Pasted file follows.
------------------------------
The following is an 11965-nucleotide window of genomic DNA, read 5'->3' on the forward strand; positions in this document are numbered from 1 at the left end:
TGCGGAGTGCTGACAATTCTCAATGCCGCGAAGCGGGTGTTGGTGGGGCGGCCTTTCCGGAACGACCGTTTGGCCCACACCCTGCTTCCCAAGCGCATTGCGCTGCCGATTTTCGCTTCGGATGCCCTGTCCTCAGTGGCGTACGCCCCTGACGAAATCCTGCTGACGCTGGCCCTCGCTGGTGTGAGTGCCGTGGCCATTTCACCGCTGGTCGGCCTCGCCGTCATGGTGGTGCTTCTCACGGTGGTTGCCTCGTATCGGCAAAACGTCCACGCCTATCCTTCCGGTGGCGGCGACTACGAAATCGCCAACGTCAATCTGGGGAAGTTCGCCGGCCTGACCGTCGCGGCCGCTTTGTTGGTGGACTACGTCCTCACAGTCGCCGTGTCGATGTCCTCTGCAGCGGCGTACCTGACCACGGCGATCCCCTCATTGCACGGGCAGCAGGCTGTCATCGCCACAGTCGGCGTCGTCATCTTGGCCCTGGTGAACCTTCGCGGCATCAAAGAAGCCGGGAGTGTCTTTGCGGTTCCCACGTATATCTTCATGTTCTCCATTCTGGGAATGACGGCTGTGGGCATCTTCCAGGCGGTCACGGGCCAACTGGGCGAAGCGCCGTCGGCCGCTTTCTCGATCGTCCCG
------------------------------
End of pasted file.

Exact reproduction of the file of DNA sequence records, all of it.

The following is an 11965-nucleotide window of genomic DNA, read 5'->3' on the forward strand; positions in this document are numbered from 1 at the left end:
TGCGGAGTGCTGACAATTCTCAATGCCGCGAAGCGGGTGTTGGTGGGGCGGCCTTTCCGGAACGACCGTTTGGCCCACACCCTGCTTCCCAAGCGCATTGCGCTGCCGATTTTCGCTTCGGATGCCCTGTCCTCAGTGGCGTACGCCCCTGACGAAATCCTGCTGACGCTGGCCCTCGCTGGTGTGAGTGCCGTGGCCATTTCACCGCTGGTCGGCCTCGCCGTCATGGTGGTGCTTCTCACGGTGGTTGCCTCGTATCGGCAAAACGTCCACGCCTATCCTTCCGGTGGCGGCGACTACGAAATCGCCAACGTCAATCTGGGGAAGTTCGCCGGCCTGACCGTCGCGGCCGCTTTGTTGGTGGACTACGTCCTCACAGTCGCCGTGTCGATGTCCTCTGCAGCGGCGTACCTGACCACGGCGATCCCCTCATTGCACGGGCAGCAGGCTGTCATCGCCACAGTCGGCGTCGTCATCTTGGCCCTGGTGAACCTTCGCGGCATCAAAGAAGCCGGGAGTGTCTTTGCGGTTCCCACGTATATCTTCATGTTCTCCATTCTGGGAATGACGGCTGTGGGCATCTTCCAGGCGGTCACGGGCCAACTGGGCGAAGCGCCGTCGGCCGCTTTCTCGATCGTCCCG